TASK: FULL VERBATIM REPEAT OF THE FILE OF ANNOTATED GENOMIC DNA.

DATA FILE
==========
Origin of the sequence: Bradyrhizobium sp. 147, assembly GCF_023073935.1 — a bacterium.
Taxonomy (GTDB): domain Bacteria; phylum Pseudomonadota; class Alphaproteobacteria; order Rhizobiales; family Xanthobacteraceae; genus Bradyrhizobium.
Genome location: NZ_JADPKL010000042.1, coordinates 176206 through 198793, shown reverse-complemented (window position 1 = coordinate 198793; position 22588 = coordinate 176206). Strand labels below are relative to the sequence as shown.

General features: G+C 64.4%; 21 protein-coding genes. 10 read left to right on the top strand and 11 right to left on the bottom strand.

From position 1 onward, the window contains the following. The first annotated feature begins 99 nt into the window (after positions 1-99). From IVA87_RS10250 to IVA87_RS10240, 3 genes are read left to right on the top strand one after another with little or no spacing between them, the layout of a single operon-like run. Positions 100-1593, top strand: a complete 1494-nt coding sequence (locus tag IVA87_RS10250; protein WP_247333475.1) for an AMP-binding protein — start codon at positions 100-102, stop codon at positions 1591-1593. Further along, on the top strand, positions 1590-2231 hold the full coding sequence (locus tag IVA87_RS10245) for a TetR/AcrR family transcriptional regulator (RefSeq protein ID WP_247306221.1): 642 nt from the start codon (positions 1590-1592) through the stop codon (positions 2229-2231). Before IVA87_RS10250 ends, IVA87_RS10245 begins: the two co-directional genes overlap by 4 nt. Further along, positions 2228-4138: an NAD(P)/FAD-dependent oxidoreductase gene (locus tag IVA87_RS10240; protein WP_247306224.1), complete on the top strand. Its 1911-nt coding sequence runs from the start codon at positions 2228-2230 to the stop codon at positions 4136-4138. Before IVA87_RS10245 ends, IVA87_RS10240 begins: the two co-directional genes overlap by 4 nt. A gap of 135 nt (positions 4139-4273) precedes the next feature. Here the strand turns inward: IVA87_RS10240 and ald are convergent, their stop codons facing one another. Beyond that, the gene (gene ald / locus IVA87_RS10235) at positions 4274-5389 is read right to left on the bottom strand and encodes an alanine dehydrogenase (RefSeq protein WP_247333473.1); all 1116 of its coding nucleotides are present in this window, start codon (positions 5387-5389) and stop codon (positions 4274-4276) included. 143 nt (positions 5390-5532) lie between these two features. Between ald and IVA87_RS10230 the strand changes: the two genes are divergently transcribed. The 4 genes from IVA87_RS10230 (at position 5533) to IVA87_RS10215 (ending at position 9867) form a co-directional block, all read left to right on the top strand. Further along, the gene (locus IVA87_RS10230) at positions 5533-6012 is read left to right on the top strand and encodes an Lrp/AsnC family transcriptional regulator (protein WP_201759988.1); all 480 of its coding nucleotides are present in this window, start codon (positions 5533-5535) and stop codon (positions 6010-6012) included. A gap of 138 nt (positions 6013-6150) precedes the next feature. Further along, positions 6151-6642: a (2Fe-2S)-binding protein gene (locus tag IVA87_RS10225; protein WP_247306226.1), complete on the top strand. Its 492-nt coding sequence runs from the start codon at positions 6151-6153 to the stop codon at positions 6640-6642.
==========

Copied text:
Origin of the sequence: Bradyrhizobium sp. 147, assembly GCF_023073935.1 — a bacterium.
Taxonomy (GTDB): domain Bacteria; phylum Pseudomonadota; class Alphaproteobacteria; order Rhizobiales; family Xanthobacteraceae; genus Bradyrhizobium.
Genome location: NZ_JADPKL010000042.1, coordinates 176206 through 198793, shown reverse-complemented (window position 1 = coordinate 198793; position 22588 = coordinate 176206). Strand labels below are relative to the sequence as shown.

General features: G+C 64.4%; 21 protein-coding genes. 10 read left to right on the top strand and 11 right to left on the bottom strand.

From position 1 onward, the window contains the following. The first annotated feature begins 99 nt into the window (after positions 1-99). From IVA87_RS10250 to IVA87_RS10240, 3 genes are read left to right on the top strand one after another with little or no spacing between them, the layout of a single operon-like run. Positions 100-1593, top strand: a complete 1494-nt coding sequence (locus tag IVA87_RS10250; protein WP_247333475.1) for an AMP-binding protein — start codon at positions 100-102, stop codon at positions 1591-1593. Further along, on the top strand, positions 1590-2231 hold the full coding sequence (locus tag IVA87_RS10245) for a TetR/AcrR family transcriptional regulator (RefSeq protein ID WP_247306221.1): 642 nt from the start codon (positions 1590-1592) through the stop codon (positions 2229-2231). Before IVA87_RS10250 ends, IVA87_RS10245 begins: the two co-directional genes overlap by 4 nt. Further along, positions 2228-4138: an NAD(P)/FAD-dependent oxidoreductase gene (locus tag IVA87_RS10240; protein WP_247306224.1), complete on the top strand. Its 1911-nt coding sequence runs from the start codon at positions 2228-2230 to the stop codon at positions 4136-4138. Before IVA87_RS10245 ends, IVA87_RS10240 begins: the two co-directional genes overlap by 4 nt. A gap of 135 nt (positions 4139-4273) precedes the next feature. Here the strand turns inward: IVA87_RS10240 and ald are convergent, their stop codons facing one another. Beyond that, the gene (gene ald / locus IVA87_RS10235) at positions 4274-5389 is read right to left on the bottom strand and encodes an alanine dehydrogenase (RefSeq protein WP_247333473.1); all 1116 of its coding nucleotides are present in this window, start codon (positions 5387-5389) and stop codon (positions 4274-4276) included. 143 nt (positions 5390-5532) lie between these two features. Between ald and IVA87_RS10230 the strand changes: the two genes are divergently transcribed. The 4 genes from IVA87_RS10230 (at position 5533) to IVA87_RS10215 (ending at position 9867) form a co-directional block, all read left to right on the top strand. Further along, the gene (locus IVA87_RS10230) at positions 5533-6012 is read left to right on the top strand and encodes an Lrp/AsnC family transcriptional regulator (protein WP_201759988.1); all 480 of its coding nucleotides are present in this window, start codon (positions 5533-5535) and stop codon (positions 6010-6012) included. A gap of 138 nt (positions 6013-6150) precedes the next feature. Further along, positions 6151-6642: a (2Fe-2S)-binding protein gene (locus tag IVA87_RS10225; protein WP_247306226.1), complete on the top strand. Its 492-nt coding sequence runs from the start codon at positions 6151-6153 to the stop codon at positions 6640-6642.